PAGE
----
A short climb upward, and I was suddenly among hordes of noisy tourist families swarming over the old stone tower on the summit. Despite my fellow travelers’ promises that there was ice cream at the top, the Sugar Shack and gift shop were closed by the time I arrived.
The hike back down took another solid hour and a half – but the downhill strolling offered a different set of physical challenges. Namely: not slipping on loose rocks/accidentally rolling an ankle, and quickly developing blisters from the repetitious pressure. Dusk was settling in, and beneath the trees it began to get chilly. I sang a few songs, kept up a brisk pace, and enjoyed the gorgeous setting, even glimpsing a few deer through the trees. I developed a sudden fierce appetite and stopped once to devour a granola bar I’d stowed in my daypack.
Sore, blistered, and dirty, I hauled myself back down the trail to the waterfront (it gave me some satisfaction to realize I’d gone from lowest to highest elevation on foot in the span of just a few hours). My crew mates were sitting around a bonfire chatting, and warmly welcomed me back from my venture. It was a wonderful way to end our last day in the islands.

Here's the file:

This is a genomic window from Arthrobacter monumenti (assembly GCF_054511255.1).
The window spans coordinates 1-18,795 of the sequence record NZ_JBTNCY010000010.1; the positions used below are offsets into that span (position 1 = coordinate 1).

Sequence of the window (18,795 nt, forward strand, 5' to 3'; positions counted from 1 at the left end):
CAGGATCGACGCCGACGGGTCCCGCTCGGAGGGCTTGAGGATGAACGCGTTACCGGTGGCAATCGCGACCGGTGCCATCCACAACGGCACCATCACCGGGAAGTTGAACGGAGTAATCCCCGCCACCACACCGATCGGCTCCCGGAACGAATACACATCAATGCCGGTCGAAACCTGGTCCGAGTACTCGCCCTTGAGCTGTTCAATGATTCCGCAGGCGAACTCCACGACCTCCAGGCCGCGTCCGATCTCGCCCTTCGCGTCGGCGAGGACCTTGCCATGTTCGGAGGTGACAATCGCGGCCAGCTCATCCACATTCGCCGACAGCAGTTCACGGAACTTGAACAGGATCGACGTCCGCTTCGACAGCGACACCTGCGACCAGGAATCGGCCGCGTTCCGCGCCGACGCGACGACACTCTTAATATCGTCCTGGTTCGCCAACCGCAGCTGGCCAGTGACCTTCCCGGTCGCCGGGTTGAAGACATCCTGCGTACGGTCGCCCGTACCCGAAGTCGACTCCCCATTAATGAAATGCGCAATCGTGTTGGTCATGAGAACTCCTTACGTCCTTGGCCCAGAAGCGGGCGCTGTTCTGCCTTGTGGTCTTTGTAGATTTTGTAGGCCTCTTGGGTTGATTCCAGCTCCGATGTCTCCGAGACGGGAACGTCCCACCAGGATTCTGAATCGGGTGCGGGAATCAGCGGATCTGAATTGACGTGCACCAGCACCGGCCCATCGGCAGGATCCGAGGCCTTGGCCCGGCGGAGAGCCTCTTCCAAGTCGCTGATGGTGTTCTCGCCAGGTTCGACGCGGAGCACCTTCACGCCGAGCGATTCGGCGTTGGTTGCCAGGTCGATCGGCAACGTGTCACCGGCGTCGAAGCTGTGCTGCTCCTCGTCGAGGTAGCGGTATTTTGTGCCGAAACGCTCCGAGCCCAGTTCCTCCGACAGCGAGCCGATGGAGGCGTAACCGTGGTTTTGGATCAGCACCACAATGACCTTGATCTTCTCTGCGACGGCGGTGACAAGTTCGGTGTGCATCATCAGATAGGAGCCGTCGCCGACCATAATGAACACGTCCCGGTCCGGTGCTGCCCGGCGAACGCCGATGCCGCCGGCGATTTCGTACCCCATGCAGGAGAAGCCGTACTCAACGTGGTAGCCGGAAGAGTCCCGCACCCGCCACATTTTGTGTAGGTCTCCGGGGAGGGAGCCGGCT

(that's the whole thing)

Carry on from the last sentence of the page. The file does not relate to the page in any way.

You can bet I can slept pretty well that night: floating in the sheltered cove of Orcas Island.
P.S. After everything, what struck me as funny was that nothing I climbed on the mountain was nearly as strenuous as that stupid steep trail leading out of Rosario, where I lost my group in the first place. It was literally the toughest traverse of the day!
I recently went on my first guided bird hike at Lake Elmo Park Reserve, along with a friend I’d manage to rope into the deal. On a blustery, lifeless gray day in January, our small group, outfitted with binoculars and heavy boots, hiked about a mile in the raw winter wind. Our reward for this exercise: a handful of chickadees and two ring-necked pheasants.